(im a designer with first class degree, I made my final project on an ancient athlon 64 machine with 1gb ram, so its not really the tools, but it must be awkward on a laptop and a real pain when working with large images)
     
  19. spunklemonkey macrumors member

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    Dec 15, 2008
    #19
    Ive seen top end design companies in London making top end websites on 20" imacs not 24"(yes still using the old ones) Most design companies are small and actually dont use mac pros as there not needed for web and flash based companies.

    If there into modelling and 3d modelling animation Id use a PC.

    Ive made top quality flash interactive websites on a 19" screen. The minimum should be the resolution at which most users will see your work, at the moment its still 1024x768. Its easier to work above that and then have a look at that resolution. Laptops all tend to be too small screen wise.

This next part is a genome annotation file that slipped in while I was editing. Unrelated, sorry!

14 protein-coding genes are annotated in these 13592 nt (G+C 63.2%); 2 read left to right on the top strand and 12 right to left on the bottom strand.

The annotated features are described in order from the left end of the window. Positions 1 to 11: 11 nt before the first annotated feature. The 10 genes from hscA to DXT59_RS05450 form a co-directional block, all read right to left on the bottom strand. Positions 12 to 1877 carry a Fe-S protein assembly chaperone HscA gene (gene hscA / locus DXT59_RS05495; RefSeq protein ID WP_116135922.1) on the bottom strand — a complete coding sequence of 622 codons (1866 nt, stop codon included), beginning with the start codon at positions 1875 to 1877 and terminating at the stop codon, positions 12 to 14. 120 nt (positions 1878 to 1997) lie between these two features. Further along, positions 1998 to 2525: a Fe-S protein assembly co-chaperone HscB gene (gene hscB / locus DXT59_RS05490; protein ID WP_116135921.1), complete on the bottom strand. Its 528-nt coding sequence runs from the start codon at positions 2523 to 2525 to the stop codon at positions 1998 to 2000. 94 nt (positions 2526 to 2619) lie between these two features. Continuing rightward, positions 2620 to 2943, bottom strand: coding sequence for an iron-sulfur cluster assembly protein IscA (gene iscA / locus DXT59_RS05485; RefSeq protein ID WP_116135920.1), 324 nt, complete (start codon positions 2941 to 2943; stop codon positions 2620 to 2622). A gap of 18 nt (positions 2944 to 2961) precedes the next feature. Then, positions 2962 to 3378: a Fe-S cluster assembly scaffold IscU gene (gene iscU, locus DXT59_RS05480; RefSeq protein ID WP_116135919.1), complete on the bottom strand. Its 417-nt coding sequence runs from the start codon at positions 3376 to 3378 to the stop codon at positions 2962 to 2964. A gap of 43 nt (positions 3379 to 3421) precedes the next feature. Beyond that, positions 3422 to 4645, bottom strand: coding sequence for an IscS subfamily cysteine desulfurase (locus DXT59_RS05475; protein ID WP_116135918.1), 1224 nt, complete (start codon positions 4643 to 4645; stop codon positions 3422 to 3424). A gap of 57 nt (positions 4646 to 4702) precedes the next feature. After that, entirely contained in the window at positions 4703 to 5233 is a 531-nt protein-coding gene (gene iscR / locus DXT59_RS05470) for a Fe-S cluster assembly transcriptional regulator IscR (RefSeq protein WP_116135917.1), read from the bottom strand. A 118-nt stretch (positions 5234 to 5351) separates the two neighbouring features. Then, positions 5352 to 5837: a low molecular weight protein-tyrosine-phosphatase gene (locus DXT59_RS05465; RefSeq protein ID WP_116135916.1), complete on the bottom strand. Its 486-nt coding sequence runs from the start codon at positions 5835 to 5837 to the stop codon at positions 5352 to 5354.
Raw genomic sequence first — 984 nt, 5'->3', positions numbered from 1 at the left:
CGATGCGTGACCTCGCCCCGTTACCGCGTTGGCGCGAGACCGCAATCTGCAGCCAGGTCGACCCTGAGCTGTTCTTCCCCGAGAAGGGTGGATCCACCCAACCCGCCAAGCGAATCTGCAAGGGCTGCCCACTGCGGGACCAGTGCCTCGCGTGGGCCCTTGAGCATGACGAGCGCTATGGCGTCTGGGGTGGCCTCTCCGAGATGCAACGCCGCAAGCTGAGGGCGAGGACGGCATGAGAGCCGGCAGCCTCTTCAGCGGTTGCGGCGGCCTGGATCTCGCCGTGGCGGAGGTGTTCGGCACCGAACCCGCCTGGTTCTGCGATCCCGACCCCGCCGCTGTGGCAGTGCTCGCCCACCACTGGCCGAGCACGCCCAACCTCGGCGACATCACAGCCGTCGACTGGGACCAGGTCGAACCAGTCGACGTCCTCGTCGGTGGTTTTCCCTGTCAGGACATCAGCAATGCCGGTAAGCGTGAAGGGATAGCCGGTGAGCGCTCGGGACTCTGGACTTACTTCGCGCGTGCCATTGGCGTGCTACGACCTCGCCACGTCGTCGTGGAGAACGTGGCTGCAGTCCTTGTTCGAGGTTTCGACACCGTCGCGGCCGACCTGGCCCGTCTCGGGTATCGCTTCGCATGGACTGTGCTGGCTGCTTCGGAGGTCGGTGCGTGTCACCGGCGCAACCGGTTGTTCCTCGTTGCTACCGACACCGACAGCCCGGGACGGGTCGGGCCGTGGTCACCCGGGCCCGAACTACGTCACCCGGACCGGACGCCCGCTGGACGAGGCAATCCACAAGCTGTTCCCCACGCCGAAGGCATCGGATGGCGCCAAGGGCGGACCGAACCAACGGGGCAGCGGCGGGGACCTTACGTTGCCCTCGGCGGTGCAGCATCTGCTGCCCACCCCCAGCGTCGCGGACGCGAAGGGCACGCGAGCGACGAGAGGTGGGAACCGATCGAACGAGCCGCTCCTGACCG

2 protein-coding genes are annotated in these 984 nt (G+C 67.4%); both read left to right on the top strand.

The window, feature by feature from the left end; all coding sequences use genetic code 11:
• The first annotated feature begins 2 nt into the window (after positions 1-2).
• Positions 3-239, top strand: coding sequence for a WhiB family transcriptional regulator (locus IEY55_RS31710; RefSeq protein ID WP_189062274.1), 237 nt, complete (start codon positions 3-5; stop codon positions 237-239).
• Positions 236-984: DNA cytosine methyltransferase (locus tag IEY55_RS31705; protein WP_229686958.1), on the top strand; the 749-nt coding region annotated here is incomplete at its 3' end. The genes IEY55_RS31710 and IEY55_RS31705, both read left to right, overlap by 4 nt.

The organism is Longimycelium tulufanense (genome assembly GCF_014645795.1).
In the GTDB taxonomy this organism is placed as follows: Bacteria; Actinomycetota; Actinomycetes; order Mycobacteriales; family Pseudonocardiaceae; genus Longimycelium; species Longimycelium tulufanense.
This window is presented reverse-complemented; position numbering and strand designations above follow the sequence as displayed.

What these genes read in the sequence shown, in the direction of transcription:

Sure bigger is more useful, but its a bit strong to say 24" is minimum when most websites are not made on that screen size.
     
  20. mBox macrumors 68020

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    Jun 26, 2002
    #20
    In the evenings, I teach at a local college where its mostly 20" iMacs. At day-job Im on a Dual 30" MacPro. I also have access to a few 17" MBP. I can honestly say that Id die if I was stuck on anything less than a Dual 30" MP, but judging from students who dont have access to anything other the 20" iMacs, their work and work ethics dont seem to be hindered due to their environment. However I have a few students that are complete whiners during class cause they too have access to almost/same system as I have.
    For the price you have Id get a 20" iMac and top it off.